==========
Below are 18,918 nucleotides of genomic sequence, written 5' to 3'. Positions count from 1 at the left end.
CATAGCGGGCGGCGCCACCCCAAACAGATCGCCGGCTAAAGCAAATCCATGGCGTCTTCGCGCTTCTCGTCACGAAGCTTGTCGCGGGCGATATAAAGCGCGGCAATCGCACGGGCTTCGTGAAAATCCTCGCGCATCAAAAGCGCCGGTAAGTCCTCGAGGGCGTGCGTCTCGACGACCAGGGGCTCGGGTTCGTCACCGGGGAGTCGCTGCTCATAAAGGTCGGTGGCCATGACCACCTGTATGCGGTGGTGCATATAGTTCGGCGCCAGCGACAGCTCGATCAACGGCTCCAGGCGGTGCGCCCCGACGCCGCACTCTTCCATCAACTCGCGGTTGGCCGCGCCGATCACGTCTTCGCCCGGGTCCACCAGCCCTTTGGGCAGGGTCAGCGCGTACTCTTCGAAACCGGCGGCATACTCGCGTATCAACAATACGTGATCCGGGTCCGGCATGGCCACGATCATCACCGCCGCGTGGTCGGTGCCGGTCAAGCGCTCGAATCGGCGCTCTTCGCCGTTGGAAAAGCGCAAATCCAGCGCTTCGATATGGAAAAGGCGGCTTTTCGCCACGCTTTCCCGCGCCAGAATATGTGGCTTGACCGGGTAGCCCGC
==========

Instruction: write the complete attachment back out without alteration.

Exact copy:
Below are 18,918 nucleotides of genomic sequence, written 5' to 3'. Positions count from 1 at the left end.
CATAGCGGGCGGCGCCACCCCAAACAGATCGCCGGCTAAAGCAAATCCATGGCGTCTTCGCGCTTCTCGTCACGAAGCTTGTCGCGGGCGATATAAAGCGCGGCAATCGCACGGGCTTCGTGAAAATCCTCGCGCATCAAAAGCGCCGGTAAGTCCTCGAGGGCGTGCGTCTCGACGACCAGGGGCTCGGGTTCGTCACCGGGGAGTCGCTGCTCATAAAGGTCGGTGGCCATGACCACCTGTATGCGGTGGTGCATATAGTTCGGCGCCAGCGACAGCTCGATCAACGGCTCCAGGCGGTGCGCCCCGACGCCGCACTCTTCCATCAACTCGCGGTTGGCCGCGCCGATCACGTCTTCGCCCGGGTCCACCAGCCCTTTGGGCAGGGTCAGCGCGTACTCTTCGAAACCGGCGGCATACTCGCGTATCAACAATACGTGATCCGGGTCCGGCATGGCCACGATCATCACCGCCGCGTGGTCGGTGCCGGTCAAGCGCTCGAATCGGCGCTCTTCGCCGTTGGAAAAGCGCAAATCCAGCGCTTCGATATGGAAAAGGCGGCTTTTCGCCACGCTTTCCCGCGCCAGAATATGTGGCTTGACCGGGTAGCCCGC